I found this Juvenile Beddome’s Indian Frog or Beddome’s Leaping frog (Indirana beddomei) at Bisile. It is named after the naturalist Colonel Richard Henry Beddome, the first conservator of the newly formed forest department of the Madras presidency.
This medium-size frog whose dorsal skin is covered with short longitudinal glandular folds. The coloration varies; it can be yellowish, pinkish, or brownish, with irregular speckling. The hind limbs are long, the webbing is incomplete, and the tips of the digits are dilated into discs. Adult males have large tympana, vocal sacs, nuptial pads, and femoral glands. It has a big bladder and invariably squirts when handled.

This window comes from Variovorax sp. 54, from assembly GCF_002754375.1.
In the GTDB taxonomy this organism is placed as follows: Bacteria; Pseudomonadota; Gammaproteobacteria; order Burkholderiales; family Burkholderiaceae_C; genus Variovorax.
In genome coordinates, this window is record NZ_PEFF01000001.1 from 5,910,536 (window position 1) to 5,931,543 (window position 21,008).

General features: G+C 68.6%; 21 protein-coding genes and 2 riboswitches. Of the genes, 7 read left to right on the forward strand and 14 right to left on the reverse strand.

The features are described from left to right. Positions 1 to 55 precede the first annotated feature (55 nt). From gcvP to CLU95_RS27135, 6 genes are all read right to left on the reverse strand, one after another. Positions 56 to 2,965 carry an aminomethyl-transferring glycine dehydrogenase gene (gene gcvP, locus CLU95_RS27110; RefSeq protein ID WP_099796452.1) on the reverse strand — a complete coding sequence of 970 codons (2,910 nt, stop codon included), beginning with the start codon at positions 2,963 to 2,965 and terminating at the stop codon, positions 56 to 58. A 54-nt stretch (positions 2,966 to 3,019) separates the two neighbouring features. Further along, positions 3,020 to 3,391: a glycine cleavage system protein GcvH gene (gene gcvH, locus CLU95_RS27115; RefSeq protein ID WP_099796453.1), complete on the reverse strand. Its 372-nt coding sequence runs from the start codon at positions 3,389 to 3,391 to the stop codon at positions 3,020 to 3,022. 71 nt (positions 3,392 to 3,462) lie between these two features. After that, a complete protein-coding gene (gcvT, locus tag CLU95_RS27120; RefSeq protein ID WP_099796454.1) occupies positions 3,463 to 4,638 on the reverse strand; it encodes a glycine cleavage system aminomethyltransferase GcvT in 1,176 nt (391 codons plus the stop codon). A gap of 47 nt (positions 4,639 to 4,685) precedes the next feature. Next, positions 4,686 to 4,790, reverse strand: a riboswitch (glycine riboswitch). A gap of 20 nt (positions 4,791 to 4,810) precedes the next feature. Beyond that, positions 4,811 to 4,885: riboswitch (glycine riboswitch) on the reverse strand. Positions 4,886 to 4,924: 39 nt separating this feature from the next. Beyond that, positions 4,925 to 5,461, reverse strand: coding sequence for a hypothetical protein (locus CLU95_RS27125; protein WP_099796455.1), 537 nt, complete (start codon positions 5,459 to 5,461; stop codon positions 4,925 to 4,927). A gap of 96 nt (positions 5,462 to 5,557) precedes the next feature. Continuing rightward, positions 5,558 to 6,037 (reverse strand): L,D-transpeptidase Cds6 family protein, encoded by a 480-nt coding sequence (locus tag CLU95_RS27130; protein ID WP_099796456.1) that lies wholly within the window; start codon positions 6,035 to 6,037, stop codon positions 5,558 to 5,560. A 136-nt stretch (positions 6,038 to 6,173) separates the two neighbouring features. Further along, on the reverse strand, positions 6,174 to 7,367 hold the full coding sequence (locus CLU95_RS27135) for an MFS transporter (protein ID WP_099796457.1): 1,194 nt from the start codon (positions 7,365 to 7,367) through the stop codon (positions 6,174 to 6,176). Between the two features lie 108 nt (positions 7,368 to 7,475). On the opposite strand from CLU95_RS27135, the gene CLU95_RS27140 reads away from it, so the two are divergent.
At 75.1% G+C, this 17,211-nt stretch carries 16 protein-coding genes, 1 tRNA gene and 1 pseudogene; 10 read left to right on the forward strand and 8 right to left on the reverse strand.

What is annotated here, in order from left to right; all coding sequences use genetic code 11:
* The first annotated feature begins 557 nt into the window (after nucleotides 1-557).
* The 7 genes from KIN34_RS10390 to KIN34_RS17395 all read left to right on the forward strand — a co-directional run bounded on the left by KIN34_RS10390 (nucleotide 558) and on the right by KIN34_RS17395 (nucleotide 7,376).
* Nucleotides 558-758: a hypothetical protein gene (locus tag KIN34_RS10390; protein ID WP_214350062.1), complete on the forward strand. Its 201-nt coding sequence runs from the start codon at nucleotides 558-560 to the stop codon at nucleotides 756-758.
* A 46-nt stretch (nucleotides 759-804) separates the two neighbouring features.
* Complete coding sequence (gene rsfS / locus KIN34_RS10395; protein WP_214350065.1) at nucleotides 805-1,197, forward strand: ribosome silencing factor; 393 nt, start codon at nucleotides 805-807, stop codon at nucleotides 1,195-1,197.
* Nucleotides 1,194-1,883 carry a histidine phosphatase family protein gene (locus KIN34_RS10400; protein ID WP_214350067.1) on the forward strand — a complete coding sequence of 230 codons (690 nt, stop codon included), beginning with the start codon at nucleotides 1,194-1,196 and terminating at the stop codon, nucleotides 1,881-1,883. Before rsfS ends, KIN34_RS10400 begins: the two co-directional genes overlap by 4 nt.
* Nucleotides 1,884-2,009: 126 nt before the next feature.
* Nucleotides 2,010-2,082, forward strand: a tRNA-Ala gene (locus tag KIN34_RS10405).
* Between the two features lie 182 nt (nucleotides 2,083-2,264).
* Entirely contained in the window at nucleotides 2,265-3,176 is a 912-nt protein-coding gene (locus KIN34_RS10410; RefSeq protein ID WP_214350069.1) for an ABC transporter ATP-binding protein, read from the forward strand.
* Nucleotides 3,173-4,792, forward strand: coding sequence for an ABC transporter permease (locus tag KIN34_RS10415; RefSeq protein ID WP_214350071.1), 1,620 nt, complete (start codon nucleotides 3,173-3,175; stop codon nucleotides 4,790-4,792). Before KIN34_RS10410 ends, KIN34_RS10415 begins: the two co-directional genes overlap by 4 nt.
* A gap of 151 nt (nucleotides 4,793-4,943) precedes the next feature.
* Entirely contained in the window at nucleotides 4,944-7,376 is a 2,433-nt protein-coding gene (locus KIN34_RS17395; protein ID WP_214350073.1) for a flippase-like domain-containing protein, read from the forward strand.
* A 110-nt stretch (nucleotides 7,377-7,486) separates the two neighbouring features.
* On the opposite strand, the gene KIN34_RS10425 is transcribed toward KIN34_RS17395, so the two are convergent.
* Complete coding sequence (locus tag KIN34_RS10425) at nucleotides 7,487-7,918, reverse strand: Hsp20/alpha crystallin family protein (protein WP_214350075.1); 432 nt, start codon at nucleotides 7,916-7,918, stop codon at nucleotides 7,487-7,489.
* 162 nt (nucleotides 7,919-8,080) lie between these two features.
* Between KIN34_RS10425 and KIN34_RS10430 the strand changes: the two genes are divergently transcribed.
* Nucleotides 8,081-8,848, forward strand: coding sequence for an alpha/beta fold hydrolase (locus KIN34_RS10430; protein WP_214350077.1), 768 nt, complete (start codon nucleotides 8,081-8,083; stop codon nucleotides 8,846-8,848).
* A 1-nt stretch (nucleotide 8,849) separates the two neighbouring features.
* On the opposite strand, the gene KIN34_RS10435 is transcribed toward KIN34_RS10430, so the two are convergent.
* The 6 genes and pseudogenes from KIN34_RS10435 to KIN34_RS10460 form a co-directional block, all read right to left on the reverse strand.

It is endemic to Western Ghats. The frogs inhabit the forest floor or rocky soil in evergreen forest at 330–2,950 ft (100–900 m). Pigmented eggs presumably are deposited outside water under shelters, such as stones, rotten vegetation, or the bark of dead trees. Tadpoles are peculiar, with an elongated body form, extremely large eyes, and a slender and pointed tail. The hind limbs develop early, and they have 4–5/4 tooth rows. From the beginning they can use their tails, and later their hind limbs, to skitter on the rocks or ground, which allows them to go from one humid terrestrial shelter or shallow pool to another.